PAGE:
WANTED: Your pictures and videos. Do you have pictures of aircraft that uniquely illustrate airplane design characteristics?

I’d be happy to post them and link to your website. Send a message to @FlightTestFact on Twitter to share your Airplanes by Design stories and photos. See more Flight Test photos flickr or Pinterest too.

Rose Petal Press is the digital storehouse for free downloads of pictures, like this collection of Apollo 16 photos. If there is a particular set of photos you need, contact me, and I’d be happy to upload a zip file for your use.

Click here to read more about this airplane.

Feedback needed: Should I clean up the format? Should I hyperlink or just leave it as plain text? What else do you like or not like about the layout?

An incomplete index of first flights flown in March.

3/1/74 Sikorsky YCH-53E heavy helicopter prototype made its first flight.#flighttest http://ow.ly/3hG7AR #photo via @josemanzella

3/2/1969 – First flight of the British Aircraft Corp (BAC) Concorde #flighttest // Birth of the Concorde #Video http://ow.ly/u979O

3/5/1993 – First flight of the MH02 at Mississippi State University #flighttest http://ow.ly/ufNYg

3/6/1964 First flight of the MiG-25 Foxbat http://ow.ly/vcKcj #flighttest

3/7/2003 – First flight of the Hindustan HJT-36 Sitara #flighttest http://ow.ly/ul1Lv

3/8/1954 First flight of the Sikorsky H-34 / S-58, a piston powered helicopter #flighttest http://ow.ly/unguk

3/9/1949 First flight of the Avro Shackleton maritime patrol aircraft #flighttest http://ow.ly/uoeri

3/10/1959 First flight of the Northrop T-38 Talon #flighttest http://ow.ly/upD0V a miracle in AF acquisitions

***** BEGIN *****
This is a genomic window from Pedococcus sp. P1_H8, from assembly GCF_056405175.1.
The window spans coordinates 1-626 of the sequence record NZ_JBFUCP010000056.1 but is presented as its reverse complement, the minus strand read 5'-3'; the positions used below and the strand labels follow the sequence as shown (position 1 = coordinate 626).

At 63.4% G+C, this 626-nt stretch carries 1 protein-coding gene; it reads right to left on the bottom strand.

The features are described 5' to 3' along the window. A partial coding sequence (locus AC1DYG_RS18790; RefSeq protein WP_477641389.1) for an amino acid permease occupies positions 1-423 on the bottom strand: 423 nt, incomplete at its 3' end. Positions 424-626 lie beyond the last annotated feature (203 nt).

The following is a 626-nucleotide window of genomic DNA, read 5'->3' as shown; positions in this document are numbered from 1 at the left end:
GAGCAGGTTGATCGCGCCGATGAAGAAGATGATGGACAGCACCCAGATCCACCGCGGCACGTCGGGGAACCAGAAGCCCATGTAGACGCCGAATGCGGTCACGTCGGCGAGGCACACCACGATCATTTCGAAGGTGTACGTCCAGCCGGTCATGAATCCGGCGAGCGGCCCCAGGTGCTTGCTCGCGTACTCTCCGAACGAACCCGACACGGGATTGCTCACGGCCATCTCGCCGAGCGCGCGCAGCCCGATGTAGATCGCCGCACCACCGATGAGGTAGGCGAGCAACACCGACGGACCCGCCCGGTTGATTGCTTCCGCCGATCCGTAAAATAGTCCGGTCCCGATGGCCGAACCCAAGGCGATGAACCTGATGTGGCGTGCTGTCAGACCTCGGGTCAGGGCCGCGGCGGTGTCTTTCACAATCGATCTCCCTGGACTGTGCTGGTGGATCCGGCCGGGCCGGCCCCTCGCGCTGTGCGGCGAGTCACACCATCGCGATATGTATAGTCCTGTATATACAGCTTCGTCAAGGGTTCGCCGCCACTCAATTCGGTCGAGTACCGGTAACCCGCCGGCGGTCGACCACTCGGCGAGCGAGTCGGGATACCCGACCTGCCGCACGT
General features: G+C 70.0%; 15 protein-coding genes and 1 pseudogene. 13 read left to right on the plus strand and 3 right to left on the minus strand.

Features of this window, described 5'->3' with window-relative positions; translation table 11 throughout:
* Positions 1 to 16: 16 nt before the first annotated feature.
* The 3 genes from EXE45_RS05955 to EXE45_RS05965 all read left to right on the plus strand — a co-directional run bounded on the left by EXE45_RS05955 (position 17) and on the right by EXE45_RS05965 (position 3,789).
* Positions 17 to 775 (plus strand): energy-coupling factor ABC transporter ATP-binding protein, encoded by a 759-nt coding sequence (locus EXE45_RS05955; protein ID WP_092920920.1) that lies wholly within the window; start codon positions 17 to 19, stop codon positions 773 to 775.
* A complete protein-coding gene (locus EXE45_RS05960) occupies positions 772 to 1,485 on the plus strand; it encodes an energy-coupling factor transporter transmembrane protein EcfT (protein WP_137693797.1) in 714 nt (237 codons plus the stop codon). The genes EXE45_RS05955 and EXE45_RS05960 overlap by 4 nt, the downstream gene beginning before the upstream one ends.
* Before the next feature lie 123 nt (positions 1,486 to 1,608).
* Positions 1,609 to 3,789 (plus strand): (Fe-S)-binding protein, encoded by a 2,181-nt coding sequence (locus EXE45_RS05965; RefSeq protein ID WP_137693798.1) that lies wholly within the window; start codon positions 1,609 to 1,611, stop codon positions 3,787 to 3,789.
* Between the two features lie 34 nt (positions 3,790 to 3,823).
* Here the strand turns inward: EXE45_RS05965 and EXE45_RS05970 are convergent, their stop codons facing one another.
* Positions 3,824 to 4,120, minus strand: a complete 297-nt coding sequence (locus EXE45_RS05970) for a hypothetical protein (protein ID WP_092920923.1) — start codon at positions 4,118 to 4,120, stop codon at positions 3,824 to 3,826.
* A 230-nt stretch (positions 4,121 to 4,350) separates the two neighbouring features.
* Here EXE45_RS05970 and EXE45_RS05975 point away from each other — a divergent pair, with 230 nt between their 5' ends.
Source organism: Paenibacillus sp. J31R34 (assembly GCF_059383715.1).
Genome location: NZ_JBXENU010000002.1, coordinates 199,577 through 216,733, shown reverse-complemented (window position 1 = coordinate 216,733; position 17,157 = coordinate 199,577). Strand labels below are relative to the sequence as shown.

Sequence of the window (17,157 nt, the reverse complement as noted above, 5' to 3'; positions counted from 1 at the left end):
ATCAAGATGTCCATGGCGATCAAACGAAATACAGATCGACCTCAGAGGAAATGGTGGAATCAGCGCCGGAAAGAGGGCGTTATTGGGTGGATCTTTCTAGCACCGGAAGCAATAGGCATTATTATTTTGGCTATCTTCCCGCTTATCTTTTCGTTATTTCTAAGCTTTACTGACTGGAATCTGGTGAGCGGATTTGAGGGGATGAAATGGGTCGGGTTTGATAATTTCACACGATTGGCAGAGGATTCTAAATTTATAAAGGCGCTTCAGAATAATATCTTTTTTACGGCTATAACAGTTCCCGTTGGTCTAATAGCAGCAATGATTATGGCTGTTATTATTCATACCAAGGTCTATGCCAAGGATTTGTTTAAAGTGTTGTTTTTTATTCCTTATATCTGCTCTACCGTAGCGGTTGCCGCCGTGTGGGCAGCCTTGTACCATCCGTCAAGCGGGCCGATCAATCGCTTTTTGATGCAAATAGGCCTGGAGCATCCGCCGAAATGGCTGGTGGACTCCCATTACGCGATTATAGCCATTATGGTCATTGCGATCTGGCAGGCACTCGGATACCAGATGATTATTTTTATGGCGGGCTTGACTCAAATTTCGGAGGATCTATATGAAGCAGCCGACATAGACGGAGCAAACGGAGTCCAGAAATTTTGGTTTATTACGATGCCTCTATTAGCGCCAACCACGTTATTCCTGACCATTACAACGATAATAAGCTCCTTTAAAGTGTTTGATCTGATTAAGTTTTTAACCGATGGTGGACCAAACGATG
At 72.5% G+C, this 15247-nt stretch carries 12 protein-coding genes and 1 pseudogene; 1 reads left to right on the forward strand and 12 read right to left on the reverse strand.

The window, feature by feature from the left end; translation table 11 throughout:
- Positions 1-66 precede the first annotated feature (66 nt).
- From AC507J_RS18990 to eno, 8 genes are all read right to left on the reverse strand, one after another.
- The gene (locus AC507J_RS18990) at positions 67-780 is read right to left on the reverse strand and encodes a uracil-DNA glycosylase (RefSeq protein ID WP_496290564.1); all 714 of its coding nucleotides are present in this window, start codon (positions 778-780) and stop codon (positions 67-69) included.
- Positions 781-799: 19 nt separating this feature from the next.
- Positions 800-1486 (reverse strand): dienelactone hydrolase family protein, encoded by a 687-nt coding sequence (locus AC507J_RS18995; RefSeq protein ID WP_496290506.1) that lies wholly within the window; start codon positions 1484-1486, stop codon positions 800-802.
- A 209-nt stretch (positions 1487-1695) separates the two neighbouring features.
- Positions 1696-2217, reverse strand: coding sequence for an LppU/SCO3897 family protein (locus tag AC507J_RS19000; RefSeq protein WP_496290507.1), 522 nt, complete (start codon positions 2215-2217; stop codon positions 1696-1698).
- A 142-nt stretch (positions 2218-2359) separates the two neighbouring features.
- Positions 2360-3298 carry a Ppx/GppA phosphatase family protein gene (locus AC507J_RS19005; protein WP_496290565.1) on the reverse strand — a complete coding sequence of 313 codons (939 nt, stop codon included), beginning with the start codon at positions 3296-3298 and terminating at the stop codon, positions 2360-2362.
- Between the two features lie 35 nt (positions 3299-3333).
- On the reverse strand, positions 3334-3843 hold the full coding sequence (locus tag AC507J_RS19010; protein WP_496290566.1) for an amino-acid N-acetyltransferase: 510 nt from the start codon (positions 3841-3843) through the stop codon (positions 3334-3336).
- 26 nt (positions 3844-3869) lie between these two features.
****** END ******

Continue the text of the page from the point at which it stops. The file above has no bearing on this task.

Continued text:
3/11/1959 First flight of the Sikorsky SH-3 Sea King helicopter #flighttest http://ow.ly/usQLR

3/12/2004 First flight of the @EmbraerSA E-190 jet #flighttest http://ow.ly/uv5Id More about Embraer OEM here: http://ow.ly/uv5UC

3/13/1945 First flight of the Douglas TB2D Skypirate #flighttest http://ow.ly/uxnm2

3/14/1980 First flight of the Grob G 109 motorglider #flighttest http://ow.ly/uzS6b

3/15/1971 First flight of the Fokker VFW H-3E Sprinter, tip jet driven experimental helicopter #flighttest http://ow.ly/uCgQ9 #photo

3/16/1976 First flight of the “French RV” Jacques Coupé JC 01 #flighttest http://ow.ly/uDfaF #photo http://ow.ly/uDfbS

3/17/1947 First flight of the North American XB-45 #flighttest via @afmuseum http://ow.ly/uEzUt

3/18/1045 First flight of the Douglas XBT2D-1 Skyraider. Factsheet via @afmuseum Douglas A-1E Skyraider http://ow.ly/uHqEE #flighttest

3/19/1970 First powered flight of the Martin Marietta X-24A #flighttest http://ow.ly/uJLAU http://ow.ly/uJLBX

3/20/1935 First flight of the Grumman F3F http://ow.ly/uMh7F #photo #video #flighttest

3/21/1973 First flight of the Westland Lynx #flighttest http://ow.ly/uOvaJ RW trainer at Empire TPS #photo http://ow.ly/uOvja

3/22/1948 First flight of the T-33 variant Shooting Star http://ow.ly/uRjsP on display at @afmuseum http://ow.ly/uRjxi #flighttest

3/23/1998 First flight of the Chengdu J-10 Vigorous Dragon, an Asian version of the Typhoon http://ow.ly/uRMjZ #flighttest

3/24/1977 First flight of the YC-141B #flighttest http://ow.ly/uTbae

3/25/1955 First flight of the XF8U-1 prototype of the Vought Crusader. (Original F8U Crusader Proposal) http://ow.ly/uVREi #flighttest

3/26/1963 First flight of the Hunting H126 “jet flap” research aircraft #flighttest http://ow.ly/uYTcG

3/27/1994 First flight of the Eurofighter Typhoon #flighttest http://ow.ly/v22FK

3/28/1980 First flight of the British Aerospace Jetstream 31 #flighttest http://ow.ly/v6Lhc via @cfmcharter